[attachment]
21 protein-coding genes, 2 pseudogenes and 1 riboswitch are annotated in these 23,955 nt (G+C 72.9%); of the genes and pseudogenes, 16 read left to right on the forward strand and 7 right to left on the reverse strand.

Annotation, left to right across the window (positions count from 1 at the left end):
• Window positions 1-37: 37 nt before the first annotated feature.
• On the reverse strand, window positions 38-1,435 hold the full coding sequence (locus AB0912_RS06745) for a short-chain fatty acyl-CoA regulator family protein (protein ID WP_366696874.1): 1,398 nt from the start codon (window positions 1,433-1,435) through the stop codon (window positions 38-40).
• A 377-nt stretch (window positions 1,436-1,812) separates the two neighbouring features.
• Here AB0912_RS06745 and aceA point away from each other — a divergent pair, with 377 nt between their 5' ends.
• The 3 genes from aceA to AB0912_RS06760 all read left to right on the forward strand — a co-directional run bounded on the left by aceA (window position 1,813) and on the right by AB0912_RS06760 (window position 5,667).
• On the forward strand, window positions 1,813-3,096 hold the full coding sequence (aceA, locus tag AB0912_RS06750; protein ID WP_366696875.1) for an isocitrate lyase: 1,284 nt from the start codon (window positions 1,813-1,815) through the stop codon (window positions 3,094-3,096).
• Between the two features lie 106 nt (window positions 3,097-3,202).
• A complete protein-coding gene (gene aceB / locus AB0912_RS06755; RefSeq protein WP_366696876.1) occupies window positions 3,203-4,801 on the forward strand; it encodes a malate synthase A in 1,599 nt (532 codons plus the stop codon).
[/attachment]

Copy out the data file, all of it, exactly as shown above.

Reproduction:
21 protein-coding genes, 2 pseudogenes and 1 riboswitch are annotated in these 23,955 nt (G+C 72.9%); of the genes and pseudogenes, 16 read left to right on the forward strand and 7 right to left on the reverse strand.

Annotation, left to right across the window (positions count from 1 at the left end):
• Window positions 1-37: 37 nt before the first annotated feature.
• On the reverse strand, window positions 38-1,435 hold the full coding sequence (locus AB0912_RS06745) for a short-chain fatty acyl-CoA regulator family protein (protein ID WP_366696874.1): 1,398 nt from the start codon (window positions 1,433-1,435) through the stop codon (window positions 38-40).
• A 377-nt stretch (window positions 1,436-1,812) separates the two neighbouring features.
• Here AB0912_RS06745 and aceA point away from each other — a divergent pair, with 377 nt between their 5' ends.
• The 3 genes from aceA to AB0912_RS06760 all read left to right on the forward strand — a co-directional run bounded on the left by aceA (window position 1,813) and on the right by AB0912_RS06760 (window position 5,667).
• On the forward strand, window positions 1,813-3,096 hold the full coding sequence (aceA, locus tag AB0912_RS06750; protein ID WP_366696875.1) for an isocitrate lyase: 1,284 nt from the start codon (window positions 1,813-1,815) through the stop codon (window positions 3,094-3,096).
• Between the two features lie 106 nt (window positions 3,097-3,202).
• A complete protein-coding gene (gene aceB / locus AB0912_RS06755; RefSeq protein WP_366696876.1) occupies window positions 3,203-4,801 on the forward strand; it encodes a malate synthase A in 1,599 nt (532 codons plus the stop codon).